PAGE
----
Date of Award
Open Access Dissertation
Alexander C. McLain
Variable selection methods in both the frequentist and Bayesian frameworks are powerful techniques that provide prediction and inference in high-dimensional linear regression models. These methods often assume independence between observations and normally distributed errors with the same variance. In practice, these two assumptions are often violated. To mitigate this, we develop efficient and powerful Bayesian approaches for linear mixed modeling and heteroscedastic linear regression. These method offers increased flexibility through the development of empirical Bayes estimators for hyperparameters, with computationally efficient estimation through the Expectation Conditional-Minimization (ECM) algorithm. The novelty of these approaches lies in the partitioning and parameter expansion, which allows maximum a posteriori probability (MAP) estimation of parameters. We illustrate Linear Mixed Modeling and Heteroscedastic Linear Regression with a PaRtitiOned empirical Bayes ECM algorithms. We term these methods LMM-PROBE and H-PROBE, respectively. We examine the empirical properties of LMM-PROBE and H-PROBE through simulation studies and data analysis using real-world datasets. An example for LMM-PROBE is provided using the riboflavin dataset, where we identify genes associated with the decline of riboflavin production in recombinant Bacillus subtilis bacteria and predict production rate over time. An example for H-PROBE is provided using data from a neuroscience study of the brain, where we predict the aphasia quotient, a measure of severity of language impairment, and model its variance using relevant clinical predictors.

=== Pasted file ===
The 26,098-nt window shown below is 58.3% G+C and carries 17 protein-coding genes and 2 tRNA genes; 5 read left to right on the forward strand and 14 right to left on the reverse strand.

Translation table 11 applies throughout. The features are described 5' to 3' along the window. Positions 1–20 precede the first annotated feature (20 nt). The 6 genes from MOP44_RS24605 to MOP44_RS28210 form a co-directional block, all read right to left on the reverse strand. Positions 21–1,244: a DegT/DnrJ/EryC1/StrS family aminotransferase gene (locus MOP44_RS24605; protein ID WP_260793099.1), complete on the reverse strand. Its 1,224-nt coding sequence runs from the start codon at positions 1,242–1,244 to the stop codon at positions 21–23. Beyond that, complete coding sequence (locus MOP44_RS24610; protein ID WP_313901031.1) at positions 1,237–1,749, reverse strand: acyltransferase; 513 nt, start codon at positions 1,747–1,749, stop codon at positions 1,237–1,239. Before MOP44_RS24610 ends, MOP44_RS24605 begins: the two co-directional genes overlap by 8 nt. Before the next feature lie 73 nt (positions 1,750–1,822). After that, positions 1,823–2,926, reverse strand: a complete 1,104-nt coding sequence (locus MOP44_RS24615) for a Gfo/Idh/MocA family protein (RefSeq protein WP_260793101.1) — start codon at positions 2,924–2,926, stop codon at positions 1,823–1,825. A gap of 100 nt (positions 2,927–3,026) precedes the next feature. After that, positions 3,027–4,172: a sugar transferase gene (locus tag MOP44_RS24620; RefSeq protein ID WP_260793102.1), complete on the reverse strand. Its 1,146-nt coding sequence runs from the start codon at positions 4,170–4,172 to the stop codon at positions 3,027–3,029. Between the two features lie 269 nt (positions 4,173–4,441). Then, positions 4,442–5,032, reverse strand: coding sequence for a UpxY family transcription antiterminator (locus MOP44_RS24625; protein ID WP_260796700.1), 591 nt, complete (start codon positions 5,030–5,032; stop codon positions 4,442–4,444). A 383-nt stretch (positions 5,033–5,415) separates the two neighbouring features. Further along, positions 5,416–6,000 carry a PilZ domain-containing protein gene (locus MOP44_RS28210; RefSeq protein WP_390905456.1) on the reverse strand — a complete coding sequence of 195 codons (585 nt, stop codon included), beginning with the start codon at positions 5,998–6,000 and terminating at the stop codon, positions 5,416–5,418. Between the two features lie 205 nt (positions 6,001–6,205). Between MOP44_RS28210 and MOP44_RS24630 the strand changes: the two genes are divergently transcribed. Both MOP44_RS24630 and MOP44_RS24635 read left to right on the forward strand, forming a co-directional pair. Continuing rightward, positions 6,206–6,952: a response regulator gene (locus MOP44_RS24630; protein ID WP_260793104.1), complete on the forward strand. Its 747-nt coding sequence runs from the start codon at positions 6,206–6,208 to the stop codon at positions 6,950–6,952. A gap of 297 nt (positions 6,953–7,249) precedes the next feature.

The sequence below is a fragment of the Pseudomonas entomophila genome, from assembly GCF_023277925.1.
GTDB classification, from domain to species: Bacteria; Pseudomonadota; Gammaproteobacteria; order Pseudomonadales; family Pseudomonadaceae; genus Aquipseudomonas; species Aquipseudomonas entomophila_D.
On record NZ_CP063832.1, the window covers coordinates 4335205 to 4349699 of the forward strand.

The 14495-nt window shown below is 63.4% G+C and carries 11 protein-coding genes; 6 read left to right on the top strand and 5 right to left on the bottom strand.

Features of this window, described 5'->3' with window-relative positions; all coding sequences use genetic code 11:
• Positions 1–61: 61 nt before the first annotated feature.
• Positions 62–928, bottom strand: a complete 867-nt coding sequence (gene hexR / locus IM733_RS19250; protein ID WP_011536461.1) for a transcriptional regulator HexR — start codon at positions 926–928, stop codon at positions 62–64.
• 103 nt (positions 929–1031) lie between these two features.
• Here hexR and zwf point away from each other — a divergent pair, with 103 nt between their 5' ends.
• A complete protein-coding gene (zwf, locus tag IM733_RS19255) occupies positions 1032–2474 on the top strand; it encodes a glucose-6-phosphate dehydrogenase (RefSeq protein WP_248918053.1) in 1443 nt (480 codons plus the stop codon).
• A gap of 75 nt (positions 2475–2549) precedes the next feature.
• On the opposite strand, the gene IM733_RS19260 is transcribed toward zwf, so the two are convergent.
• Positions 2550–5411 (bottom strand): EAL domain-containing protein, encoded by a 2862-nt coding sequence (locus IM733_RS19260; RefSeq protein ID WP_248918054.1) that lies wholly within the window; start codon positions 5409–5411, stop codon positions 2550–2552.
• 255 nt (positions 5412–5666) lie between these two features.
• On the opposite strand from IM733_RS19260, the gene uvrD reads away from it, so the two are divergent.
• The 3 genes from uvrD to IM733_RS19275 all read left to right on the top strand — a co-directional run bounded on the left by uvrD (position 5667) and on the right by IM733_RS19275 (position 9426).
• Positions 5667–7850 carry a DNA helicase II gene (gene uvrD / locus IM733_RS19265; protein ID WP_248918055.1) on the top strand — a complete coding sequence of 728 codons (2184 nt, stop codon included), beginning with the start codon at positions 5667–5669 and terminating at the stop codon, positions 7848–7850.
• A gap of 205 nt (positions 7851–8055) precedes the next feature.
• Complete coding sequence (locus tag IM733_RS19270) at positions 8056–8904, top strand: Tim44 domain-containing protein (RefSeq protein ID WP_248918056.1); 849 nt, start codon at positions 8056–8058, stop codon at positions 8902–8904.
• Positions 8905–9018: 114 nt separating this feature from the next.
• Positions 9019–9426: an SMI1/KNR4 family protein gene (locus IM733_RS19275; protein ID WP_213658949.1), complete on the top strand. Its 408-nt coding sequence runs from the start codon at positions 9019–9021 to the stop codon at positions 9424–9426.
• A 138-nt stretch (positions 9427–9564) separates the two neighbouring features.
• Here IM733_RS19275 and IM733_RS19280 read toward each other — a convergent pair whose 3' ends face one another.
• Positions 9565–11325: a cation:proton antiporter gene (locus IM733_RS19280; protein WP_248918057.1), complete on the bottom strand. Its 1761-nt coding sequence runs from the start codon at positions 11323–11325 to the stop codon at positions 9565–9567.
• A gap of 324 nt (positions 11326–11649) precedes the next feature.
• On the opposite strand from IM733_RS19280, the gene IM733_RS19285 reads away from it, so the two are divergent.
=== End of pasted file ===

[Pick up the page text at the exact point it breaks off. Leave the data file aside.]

Zgodic, A.(2023). Sparse Partitioned Empirical Bayes ECM Algorithms for High-Dimensional Linear Mixed Effects and Heteroscedastic Regression. (Doctoral dissertation). Retrieved from https://scholarcommons.sc.edu/etd/7343